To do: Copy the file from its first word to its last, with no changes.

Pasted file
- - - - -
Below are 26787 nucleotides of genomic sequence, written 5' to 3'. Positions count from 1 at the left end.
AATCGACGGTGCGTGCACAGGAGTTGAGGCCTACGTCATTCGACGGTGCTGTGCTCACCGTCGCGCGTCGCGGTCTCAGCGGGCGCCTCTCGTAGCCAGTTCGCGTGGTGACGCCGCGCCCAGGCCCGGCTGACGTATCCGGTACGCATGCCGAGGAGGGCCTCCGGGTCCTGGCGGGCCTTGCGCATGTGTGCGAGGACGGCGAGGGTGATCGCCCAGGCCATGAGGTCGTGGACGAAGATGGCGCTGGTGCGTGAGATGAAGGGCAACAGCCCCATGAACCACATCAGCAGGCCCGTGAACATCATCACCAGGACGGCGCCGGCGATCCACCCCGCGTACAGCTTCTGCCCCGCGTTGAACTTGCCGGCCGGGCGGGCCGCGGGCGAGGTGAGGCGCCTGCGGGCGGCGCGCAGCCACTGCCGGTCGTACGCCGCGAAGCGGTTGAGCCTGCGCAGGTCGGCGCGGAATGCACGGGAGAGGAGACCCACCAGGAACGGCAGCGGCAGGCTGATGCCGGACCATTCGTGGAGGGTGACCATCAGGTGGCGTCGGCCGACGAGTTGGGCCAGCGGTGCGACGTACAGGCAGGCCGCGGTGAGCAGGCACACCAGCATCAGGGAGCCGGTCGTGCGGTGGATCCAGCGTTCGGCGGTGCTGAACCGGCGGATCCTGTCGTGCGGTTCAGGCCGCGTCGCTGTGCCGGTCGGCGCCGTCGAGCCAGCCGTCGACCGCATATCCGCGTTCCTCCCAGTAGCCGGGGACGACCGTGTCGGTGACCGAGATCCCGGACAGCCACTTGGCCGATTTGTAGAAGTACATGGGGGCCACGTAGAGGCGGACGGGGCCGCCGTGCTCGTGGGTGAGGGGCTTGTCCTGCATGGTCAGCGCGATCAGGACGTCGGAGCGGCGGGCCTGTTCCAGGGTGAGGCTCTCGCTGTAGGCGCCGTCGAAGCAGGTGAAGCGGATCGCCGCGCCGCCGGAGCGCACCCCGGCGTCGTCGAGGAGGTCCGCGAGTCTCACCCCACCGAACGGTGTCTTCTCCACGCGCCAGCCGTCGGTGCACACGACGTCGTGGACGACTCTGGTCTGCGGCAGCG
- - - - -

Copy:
Below are 26787 nucleotides of genomic sequence, written 5' to 3'. Positions count from 1 at the left end.
AATCGACGGTGCGTGCACAGGAGTTGAGGCCTACGTCATTCGACGGTGCTGTGCTCACCGTCGCGCGTCGCGGTCTCAGCGGGCGCCTCTCGTAGCCAGTTCGCGTGGTGACGCCGCGCCCAGGCCCGGCTGACGTATCCGGTACGCATGCCGAGGAGGGCCTCCGGGTCCTGGCGGGCCTTGCGCATGTGTGCGAGGACGGCGAGGGTGATCGCCCAGGCCATGAGGTCGTGGACGAAGATGGCGCTGGTGCGTGAGATGAAGGGCAACAGCCCCATGAACCACATCAGCAGGCCCGTGAACATCATCACCAGGACGGCGCCGGCGATCCACCCCGCGTACAGCTTCTGCCCCGCGTTGAACTTGCCGGCCGGGCGGGCCGCGGGCGAGGTGAGGCGCCTGCGGGCGGCGCGCAGCCACTGCCGGTCGTACGCCGCGAAGCGGTTGAGCCTGCGCAGGTCGGCGCGGAATGCACGGGAGAGGAGACCCACCAGGAACGGCAGCGGCAGGCTGATGCCGGACCATTCGTGGAGGGTGACCATCAGGTGGCGTCGGCCGACGAGTTGGGCCAGCGGTGCGACGTACAGGCAGGCCGCGGTGAGCAGGCACACCAGCATCAGGGAGCCGGTCGTGCGGTGGATCCAGCGTTCGGCGGTGCTGAACCGGCGGATCCTGTCGTGCGGTTCAGGCCGCGTCGCTGTGCCGGTCGGCGCCGTCGAGCCAGCCGTCGACCGCATATCCGCGTTCCTCCCAGTAGCCGGGGACGACCGTGTCGGTGACCGAGATCCCGGACAGCCACTTGGCCGATTTGTAGAAGTACATGGGGGCCACGTAGAGGCGGACGGGGCCGCCGTGCTCGTGGGTGAGGGGCTTGTCCTGCATGGTCAGCGCGATCAGGACGTCGGAGCGGCGGGCCTGTTCCAGGGTGAGGCTCTCGCTGTAGGCGCCGTCGAAGCAGGTGAAGCGGATCGCCGCGCCGCCGGAGCGCACCCCGGCGTCGTCGAGGAGGTCCGCGAGTCTCACCCCACCGAACGGTGTCTTCTCCACGCGCCAGCCGTCGGTGCACACGACGTCGTGGACGACTCTGGTCTGCGGCAGCG